Jessie, a junior auditor for the Lunar IRS, has made a discovery: a small group of old-timers living as hermits on Farside are not only permanently exempt from taxes, they are subsidized by the government for being hermits. When her bosses stonewall her, she becomes determined to get to the bottom of the mystery, particularly because one of the elderly recluses is the legendary Malcolm Bell, survivor of the only gunfight in lunar history. Jessie tracks down the hermits and, apparently, learns nothing from them; she has left Bell for last. Her demeanor impresses the old fellow, and he reveals the secret secret to her, after a warning that she, too, will one day end up a hermit because of it.

Now this simple summary might suggest a story of only a few thousand words, instead of a novella. But of course there is a whole lot of other stuff going on, which leads me to consider the matter of how sometimes this other stuff contributes deeper layers of meaning to a story and sometimes it just pads it out. This, for example, is not the first of Castro's tales of lunar settlement, and references are made here to at least one earlier story in the same setting, which will undoubtedly deepen enjoyment of this tale for those familiar with the previous, but this prior familiarity is not at all necessary. This is a good kind of use of other stuff.

On the other hand. Everything in the first half of this narrative, beginning with the title, leads the reader to believe it is in some important way about the legendary gunfight between Bell and the madman Destry. And on this subject, the narrator has a great deal to say concerning legends and their relationship to historical truth, using the figure of Wyatt Earp as a model for Bell's transformation into legend. This is interesting and thought-provoking stuff; I enjoyed it quite a bit.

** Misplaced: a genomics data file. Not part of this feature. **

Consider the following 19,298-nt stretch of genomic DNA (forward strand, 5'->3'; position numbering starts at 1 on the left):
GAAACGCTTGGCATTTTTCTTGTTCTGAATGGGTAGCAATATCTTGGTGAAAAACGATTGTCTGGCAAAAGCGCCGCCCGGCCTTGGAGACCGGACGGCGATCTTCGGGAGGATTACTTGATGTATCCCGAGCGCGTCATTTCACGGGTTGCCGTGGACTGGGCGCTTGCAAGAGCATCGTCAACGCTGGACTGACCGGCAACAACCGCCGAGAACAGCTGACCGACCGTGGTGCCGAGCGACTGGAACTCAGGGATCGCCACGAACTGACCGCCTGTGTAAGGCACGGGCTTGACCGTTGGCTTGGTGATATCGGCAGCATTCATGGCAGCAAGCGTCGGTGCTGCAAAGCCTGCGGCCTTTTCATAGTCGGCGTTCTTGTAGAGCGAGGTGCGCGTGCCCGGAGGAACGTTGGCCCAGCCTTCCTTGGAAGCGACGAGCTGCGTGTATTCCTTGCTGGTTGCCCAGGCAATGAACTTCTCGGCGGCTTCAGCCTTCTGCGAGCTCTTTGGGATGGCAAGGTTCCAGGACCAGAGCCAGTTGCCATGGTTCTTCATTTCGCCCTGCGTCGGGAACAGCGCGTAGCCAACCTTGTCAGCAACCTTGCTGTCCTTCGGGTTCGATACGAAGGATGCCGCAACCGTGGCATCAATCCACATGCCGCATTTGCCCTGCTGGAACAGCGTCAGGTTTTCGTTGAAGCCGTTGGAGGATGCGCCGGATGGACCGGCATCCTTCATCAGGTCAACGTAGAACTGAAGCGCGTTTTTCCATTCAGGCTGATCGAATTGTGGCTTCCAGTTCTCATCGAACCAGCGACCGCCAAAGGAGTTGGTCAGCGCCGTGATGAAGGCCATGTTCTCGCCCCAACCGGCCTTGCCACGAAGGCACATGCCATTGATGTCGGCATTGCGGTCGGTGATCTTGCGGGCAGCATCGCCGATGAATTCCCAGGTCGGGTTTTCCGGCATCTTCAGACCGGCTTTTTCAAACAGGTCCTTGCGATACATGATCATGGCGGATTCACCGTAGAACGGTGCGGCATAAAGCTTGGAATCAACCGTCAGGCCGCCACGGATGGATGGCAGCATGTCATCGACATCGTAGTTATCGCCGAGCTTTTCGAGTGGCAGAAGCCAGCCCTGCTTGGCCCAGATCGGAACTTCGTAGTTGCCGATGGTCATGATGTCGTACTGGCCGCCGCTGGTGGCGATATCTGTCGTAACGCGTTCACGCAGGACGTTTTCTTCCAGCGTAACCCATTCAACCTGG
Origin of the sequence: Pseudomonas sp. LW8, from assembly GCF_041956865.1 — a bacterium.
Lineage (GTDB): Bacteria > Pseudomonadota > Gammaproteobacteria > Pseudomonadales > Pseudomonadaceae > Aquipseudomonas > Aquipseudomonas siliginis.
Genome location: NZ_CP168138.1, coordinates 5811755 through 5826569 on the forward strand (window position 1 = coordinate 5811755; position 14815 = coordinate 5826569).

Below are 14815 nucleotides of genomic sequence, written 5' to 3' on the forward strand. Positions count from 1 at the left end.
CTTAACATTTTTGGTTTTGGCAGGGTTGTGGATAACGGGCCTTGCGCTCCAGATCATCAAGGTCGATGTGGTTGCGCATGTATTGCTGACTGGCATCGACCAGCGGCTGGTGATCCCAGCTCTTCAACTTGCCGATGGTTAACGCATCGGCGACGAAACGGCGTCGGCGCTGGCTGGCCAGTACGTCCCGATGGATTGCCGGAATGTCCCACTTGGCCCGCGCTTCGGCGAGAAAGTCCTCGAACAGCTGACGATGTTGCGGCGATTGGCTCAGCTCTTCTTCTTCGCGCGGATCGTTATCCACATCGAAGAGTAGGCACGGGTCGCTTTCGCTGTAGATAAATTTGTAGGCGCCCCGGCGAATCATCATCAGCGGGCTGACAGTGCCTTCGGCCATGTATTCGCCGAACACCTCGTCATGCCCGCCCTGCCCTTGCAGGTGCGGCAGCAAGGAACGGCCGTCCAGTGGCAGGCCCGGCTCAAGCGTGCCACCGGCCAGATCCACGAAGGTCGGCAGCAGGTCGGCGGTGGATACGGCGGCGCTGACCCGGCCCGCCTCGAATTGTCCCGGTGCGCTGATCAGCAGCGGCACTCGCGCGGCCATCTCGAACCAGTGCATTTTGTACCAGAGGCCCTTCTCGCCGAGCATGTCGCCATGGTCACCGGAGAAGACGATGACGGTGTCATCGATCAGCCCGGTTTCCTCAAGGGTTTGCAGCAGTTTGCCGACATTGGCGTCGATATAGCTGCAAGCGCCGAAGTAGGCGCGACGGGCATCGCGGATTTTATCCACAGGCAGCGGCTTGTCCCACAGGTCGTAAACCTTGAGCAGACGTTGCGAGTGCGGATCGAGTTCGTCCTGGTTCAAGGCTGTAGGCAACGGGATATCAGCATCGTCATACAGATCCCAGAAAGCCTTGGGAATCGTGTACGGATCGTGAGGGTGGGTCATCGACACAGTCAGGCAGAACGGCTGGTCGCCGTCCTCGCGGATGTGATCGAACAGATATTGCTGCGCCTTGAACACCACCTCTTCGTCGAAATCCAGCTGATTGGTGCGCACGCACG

Action holos set in the early days of lunar settlement . . . made that pioneering time, when the Moon's entire population was comprised of Ph.D.s and engineers, look like the province of murderers and sociopaths, pursuing blood feuds and exchanging gunfire in the tiny little outposts those early pioneers had dug into the lunar rock. It was, we're told, a time of outlaws, a time of heroes, a time when only the quick reflexes of a few brave men maintained the fragile order that allowed Luna to become a fit home for millions. Like most of the stories told about Wyatt Earp, it's total bullshit. The truth is that those early engineers were all subjected to exhaustive psych testing before they left the Big Blue. There weren't any outlaws or crazies among them. If they presented any danger at all to the colleagues who worked alongside them, it was in the very real likelihood that they'd bore each other to death with conversations that had already been recycled past all reasonable usefulness. There was, in fact, only one actual gunfight in the entire first thirty years of lunar settlement. Only one.